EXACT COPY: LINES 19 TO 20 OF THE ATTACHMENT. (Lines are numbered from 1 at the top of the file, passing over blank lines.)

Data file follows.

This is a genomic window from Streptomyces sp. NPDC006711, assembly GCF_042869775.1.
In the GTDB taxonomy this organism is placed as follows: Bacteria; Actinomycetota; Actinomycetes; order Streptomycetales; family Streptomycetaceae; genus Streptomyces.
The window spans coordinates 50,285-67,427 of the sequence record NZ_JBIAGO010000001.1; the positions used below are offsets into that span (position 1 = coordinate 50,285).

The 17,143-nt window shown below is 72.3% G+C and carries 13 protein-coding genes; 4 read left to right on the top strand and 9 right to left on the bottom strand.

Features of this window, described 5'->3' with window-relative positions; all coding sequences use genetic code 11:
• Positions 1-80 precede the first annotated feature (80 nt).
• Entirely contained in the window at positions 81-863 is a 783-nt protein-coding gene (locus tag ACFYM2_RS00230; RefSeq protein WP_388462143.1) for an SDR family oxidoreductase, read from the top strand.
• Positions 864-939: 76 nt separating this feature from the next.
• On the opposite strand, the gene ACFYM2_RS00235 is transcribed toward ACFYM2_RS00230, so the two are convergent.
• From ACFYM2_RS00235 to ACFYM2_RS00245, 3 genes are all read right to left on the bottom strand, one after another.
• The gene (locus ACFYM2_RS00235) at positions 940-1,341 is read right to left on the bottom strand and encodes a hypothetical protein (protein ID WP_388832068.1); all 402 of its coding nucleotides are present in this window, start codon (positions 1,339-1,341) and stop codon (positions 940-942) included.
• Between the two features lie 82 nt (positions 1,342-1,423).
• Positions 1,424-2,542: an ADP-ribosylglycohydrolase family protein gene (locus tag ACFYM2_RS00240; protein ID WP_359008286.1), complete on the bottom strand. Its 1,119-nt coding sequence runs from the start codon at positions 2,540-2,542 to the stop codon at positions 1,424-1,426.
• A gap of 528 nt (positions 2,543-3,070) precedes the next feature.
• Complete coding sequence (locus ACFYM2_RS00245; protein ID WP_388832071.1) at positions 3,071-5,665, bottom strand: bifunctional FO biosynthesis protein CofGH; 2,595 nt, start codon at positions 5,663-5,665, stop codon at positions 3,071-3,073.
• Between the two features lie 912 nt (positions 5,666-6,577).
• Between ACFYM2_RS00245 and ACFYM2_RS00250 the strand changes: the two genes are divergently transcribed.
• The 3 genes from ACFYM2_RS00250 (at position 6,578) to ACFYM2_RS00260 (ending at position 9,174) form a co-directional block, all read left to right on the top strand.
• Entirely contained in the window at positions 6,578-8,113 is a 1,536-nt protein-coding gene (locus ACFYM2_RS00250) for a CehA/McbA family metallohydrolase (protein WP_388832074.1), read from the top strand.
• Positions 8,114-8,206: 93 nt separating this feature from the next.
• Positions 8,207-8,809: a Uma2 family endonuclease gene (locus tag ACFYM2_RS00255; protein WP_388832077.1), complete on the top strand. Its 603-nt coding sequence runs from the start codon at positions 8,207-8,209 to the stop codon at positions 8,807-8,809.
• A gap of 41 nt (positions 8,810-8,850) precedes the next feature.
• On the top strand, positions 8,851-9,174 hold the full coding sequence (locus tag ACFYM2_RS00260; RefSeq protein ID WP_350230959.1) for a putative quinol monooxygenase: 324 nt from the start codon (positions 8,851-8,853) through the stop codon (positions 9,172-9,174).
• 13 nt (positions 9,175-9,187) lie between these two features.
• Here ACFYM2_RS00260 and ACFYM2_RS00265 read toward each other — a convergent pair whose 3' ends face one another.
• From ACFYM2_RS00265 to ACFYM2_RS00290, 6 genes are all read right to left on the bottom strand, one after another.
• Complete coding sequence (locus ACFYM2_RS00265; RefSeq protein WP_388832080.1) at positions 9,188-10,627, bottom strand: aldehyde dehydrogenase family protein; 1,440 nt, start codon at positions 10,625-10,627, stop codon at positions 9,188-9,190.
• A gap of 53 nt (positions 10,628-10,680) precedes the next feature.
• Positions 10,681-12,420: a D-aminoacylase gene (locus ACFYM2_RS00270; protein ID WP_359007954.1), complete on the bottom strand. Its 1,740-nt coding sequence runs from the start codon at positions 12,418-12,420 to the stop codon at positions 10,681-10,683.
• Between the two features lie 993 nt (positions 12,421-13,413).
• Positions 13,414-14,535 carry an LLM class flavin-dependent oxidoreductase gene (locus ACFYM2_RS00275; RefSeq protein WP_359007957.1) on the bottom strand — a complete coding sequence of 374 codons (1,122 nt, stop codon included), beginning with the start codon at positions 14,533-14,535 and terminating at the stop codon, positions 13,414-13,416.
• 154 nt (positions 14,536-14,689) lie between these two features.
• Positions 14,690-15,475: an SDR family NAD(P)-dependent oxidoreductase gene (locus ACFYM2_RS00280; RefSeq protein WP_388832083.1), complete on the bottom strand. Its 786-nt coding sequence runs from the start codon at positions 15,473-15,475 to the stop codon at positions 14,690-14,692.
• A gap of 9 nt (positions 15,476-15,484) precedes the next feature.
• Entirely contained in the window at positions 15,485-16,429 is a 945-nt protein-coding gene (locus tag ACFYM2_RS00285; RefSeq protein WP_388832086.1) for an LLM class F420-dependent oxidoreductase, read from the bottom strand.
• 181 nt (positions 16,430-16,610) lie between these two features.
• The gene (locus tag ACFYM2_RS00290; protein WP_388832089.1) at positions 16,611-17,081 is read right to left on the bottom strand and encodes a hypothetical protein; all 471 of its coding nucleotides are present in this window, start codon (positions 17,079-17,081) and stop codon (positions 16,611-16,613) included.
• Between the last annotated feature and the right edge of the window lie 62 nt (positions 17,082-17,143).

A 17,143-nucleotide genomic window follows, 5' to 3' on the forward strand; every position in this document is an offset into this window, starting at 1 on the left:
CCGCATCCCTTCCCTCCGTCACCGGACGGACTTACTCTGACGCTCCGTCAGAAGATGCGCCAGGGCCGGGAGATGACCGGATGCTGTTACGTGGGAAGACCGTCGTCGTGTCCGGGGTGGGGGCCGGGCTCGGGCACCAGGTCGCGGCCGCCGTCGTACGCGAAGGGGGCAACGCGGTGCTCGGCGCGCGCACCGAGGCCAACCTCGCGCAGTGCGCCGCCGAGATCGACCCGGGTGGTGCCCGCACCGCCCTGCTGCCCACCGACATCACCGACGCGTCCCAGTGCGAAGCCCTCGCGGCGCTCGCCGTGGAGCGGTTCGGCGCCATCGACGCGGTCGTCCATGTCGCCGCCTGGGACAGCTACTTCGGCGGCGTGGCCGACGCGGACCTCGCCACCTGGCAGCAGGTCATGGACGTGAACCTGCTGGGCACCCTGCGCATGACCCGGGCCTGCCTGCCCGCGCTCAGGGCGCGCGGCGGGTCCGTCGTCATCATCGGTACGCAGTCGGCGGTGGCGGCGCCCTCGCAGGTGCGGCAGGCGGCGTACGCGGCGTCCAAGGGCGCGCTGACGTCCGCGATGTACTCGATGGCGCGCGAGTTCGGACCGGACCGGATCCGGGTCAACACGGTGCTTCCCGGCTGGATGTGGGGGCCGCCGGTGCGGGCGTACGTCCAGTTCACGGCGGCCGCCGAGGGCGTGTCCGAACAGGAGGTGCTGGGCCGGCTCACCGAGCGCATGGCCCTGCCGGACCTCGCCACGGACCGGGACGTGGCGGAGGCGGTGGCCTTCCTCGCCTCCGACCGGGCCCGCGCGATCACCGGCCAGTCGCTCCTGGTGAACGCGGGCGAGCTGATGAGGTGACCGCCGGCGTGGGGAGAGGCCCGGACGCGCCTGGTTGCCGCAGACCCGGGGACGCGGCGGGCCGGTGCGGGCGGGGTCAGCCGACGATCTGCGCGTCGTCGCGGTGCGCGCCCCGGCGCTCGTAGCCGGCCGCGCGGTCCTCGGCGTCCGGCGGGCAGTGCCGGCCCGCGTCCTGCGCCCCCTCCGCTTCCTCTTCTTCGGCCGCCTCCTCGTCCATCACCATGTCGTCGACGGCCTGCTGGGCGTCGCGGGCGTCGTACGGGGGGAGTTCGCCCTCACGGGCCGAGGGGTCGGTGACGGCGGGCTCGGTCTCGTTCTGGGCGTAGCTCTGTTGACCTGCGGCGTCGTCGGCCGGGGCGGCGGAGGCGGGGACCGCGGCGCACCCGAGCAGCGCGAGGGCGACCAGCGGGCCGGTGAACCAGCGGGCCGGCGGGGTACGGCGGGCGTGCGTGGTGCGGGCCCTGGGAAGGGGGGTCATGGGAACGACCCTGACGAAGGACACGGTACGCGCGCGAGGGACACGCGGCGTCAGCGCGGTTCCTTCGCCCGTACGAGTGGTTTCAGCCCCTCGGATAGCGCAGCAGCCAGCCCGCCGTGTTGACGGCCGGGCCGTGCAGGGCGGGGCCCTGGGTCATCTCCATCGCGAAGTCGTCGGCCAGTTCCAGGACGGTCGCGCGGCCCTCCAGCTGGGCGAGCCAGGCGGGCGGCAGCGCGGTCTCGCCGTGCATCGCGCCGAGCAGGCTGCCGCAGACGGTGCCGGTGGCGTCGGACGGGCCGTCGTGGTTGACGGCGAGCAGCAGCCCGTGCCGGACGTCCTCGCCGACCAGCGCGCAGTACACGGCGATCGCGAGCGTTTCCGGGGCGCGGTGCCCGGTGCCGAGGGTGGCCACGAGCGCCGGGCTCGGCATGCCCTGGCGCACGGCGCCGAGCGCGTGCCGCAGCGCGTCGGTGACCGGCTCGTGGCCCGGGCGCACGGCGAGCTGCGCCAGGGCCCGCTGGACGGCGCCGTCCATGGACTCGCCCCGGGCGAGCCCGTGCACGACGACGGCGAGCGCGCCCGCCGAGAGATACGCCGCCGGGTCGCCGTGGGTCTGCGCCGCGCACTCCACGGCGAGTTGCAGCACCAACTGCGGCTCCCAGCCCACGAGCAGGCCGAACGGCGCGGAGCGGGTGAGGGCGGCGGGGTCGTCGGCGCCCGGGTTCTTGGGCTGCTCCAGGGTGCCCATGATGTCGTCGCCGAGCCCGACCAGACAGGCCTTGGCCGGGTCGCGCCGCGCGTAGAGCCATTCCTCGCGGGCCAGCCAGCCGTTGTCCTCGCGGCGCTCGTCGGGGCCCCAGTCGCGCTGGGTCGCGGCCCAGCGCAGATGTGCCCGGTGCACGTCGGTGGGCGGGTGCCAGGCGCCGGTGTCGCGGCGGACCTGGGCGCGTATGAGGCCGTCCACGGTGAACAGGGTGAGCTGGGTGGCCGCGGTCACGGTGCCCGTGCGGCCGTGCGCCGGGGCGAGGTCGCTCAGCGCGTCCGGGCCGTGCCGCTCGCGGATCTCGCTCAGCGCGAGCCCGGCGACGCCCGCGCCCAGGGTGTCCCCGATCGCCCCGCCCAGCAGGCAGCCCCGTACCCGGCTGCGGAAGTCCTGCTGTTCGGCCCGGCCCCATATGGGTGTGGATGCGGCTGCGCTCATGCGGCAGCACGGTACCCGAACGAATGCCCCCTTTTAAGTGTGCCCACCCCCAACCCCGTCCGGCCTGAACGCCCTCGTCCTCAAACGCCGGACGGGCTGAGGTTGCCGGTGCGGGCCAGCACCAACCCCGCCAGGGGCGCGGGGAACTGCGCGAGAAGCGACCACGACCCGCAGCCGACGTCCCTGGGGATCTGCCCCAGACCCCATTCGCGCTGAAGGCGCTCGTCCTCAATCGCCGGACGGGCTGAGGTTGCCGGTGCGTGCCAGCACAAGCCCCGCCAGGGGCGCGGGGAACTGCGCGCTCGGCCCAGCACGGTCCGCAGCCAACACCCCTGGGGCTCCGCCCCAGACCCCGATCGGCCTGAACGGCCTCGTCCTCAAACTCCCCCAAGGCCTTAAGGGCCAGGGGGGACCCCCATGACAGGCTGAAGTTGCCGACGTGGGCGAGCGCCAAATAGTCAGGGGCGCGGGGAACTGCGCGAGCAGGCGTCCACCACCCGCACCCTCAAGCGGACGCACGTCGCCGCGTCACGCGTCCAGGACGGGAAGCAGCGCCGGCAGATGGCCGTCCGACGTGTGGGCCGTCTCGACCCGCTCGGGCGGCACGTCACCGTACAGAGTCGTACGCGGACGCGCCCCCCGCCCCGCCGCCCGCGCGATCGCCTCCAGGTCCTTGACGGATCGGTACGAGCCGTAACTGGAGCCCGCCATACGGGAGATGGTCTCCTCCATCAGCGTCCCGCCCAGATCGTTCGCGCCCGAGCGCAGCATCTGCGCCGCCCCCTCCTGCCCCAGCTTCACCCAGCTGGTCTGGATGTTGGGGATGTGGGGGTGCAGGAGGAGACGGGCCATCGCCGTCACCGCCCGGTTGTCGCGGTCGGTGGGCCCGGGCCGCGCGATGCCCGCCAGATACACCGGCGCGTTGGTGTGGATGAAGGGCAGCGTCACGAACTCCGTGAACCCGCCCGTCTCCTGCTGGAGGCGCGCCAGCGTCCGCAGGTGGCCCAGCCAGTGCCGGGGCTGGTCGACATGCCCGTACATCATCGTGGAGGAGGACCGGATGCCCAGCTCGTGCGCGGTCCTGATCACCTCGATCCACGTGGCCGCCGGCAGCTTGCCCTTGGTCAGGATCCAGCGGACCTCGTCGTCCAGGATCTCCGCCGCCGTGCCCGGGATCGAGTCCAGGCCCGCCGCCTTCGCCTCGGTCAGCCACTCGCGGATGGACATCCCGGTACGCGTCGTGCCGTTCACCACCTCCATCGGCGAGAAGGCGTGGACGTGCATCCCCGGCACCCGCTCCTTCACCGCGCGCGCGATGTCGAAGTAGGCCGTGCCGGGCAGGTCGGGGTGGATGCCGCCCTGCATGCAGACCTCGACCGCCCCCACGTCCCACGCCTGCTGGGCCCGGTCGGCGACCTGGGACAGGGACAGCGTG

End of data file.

• Entirely contained in the window at positions 6,578-8,113 is a 1,536-nt protein-coding gene (locus ACFYM2_RS00250) for a CehA/McbA family metallohydrolase (protein WP_388832074.1), read from the top strand.
• Positions 8,114-8,206: 93 nt separating this feature from the next.